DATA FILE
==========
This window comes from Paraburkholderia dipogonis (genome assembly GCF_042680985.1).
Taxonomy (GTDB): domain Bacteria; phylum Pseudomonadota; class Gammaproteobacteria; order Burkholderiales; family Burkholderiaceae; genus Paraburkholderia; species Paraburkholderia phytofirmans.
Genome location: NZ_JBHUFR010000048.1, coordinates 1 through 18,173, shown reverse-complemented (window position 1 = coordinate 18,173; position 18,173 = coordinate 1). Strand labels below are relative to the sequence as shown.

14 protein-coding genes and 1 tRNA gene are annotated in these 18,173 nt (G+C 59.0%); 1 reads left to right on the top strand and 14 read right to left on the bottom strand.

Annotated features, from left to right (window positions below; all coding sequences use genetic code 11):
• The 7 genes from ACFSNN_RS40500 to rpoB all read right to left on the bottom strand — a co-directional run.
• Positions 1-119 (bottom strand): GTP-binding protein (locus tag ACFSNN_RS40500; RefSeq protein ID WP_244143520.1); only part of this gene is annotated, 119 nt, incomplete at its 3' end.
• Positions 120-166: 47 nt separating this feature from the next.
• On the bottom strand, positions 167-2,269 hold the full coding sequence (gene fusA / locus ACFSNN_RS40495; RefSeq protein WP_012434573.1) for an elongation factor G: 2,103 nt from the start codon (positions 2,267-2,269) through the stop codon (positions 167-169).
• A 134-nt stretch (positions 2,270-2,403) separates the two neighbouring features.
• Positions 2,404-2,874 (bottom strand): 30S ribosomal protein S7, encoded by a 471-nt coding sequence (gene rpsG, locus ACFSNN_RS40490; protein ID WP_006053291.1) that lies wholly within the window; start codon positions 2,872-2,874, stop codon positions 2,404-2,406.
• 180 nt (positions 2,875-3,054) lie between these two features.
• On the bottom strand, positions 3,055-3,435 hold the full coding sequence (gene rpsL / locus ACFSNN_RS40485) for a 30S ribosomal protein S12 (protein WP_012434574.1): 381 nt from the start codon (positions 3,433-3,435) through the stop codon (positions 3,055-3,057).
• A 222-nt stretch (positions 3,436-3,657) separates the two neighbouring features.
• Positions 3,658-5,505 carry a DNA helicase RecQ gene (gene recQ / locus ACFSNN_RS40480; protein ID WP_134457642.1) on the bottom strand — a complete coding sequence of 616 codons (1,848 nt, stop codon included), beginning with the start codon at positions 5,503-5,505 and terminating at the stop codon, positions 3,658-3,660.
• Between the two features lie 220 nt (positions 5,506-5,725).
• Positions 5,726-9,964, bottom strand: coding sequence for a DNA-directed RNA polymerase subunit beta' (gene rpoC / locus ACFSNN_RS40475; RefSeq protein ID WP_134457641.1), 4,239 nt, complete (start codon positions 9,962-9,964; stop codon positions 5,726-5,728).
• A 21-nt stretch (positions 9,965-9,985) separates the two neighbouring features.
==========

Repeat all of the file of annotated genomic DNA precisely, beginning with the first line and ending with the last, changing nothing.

This window comes from Paraburkholderia dipogonis (genome assembly GCF_042680985.1).
Taxonomy (GTDB): domain Bacteria; phylum Pseudomonadota; class Gammaproteobacteria; order Burkholderiales; family Burkholderiaceae; genus Paraburkholderia; species Paraburkholderia phytofirmans.
Genome location: NZ_JBHUFR010000048.1, coordinates 1 through 18,173, shown reverse-complemented (window position 1 = coordinate 18,173; position 18,173 = coordinate 1). Strand labels below are relative to the sequence as shown.

14 protein-coding genes and 1 tRNA gene are annotated in these 18,173 nt (G+C 59.0%); 1 reads left to right on the top strand and 14 read right to left on the bottom strand.

Annotated features, from left to right (window positions below; all coding sequences use genetic code 11):
• The 7 genes from ACFSNN_RS40500 to rpoB all read right to left on the bottom strand — a co-directional run.
• Positions 1-119 (bottom strand): GTP-binding protein (locus tag ACFSNN_RS40500; RefSeq protein ID WP_244143520.1); only part of this gene is annotated, 119 nt, incomplete at its 3' end.
• Positions 120-166: 47 nt separating this feature from the next.
• On the bottom strand, positions 167-2,269 hold the full coding sequence (gene fusA / locus ACFSNN_RS40495; RefSeq protein WP_012434573.1) for an elongation factor G: 2,103 nt from the start codon (positions 2,267-2,269) through the stop codon (positions 167-169).
• A 134-nt stretch (positions 2,270-2,403) separates the two neighbouring features.
• Positions 2,404-2,874 (bottom strand): 30S ribosomal protein S7, encoded by a 471-nt coding sequence (gene rpsG, locus ACFSNN_RS40490; protein ID WP_006053291.1) that lies wholly within the window; start codon positions 2,872-2,874, stop codon positions 2,404-2,406.
• 180 nt (positions 2,875-3,054) lie between these two features.
• On the bottom strand, positions 3,055-3,435 hold the full coding sequence (gene rpsL / locus ACFSNN_RS40485) for a 30S ribosomal protein S12 (protein WP_012434574.1): 381 nt from the start codon (positions 3,433-3,435) through the stop codon (positions 3,055-3,057).
• A 222-nt stretch (positions 3,436-3,657) separates the two neighbouring features.
• Positions 3,658-5,505 carry a DNA helicase RecQ gene (gene recQ / locus ACFSNN_RS40480; protein ID WP_134457642.1) on the bottom strand — a complete coding sequence of 616 codons (1,848 nt, stop codon included), beginning with the start codon at positions 5,503-5,505 and terminating at the stop codon, positions 3,658-3,660.
• Between the two features lie 220 nt (positions 5,506-5,725).
• Positions 5,726-9,964, bottom strand: coding sequence for a DNA-directed RNA polymerase subunit beta' (gene rpoC / locus ACFSNN_RS40475; RefSeq protein ID WP_134457641.1), 4,239 nt, complete (start codon positions 9,962-9,964; stop codon positions 5,726-5,728).
• A 21-nt stretch (positions 9,965-9,985) separates the two neighbouring features.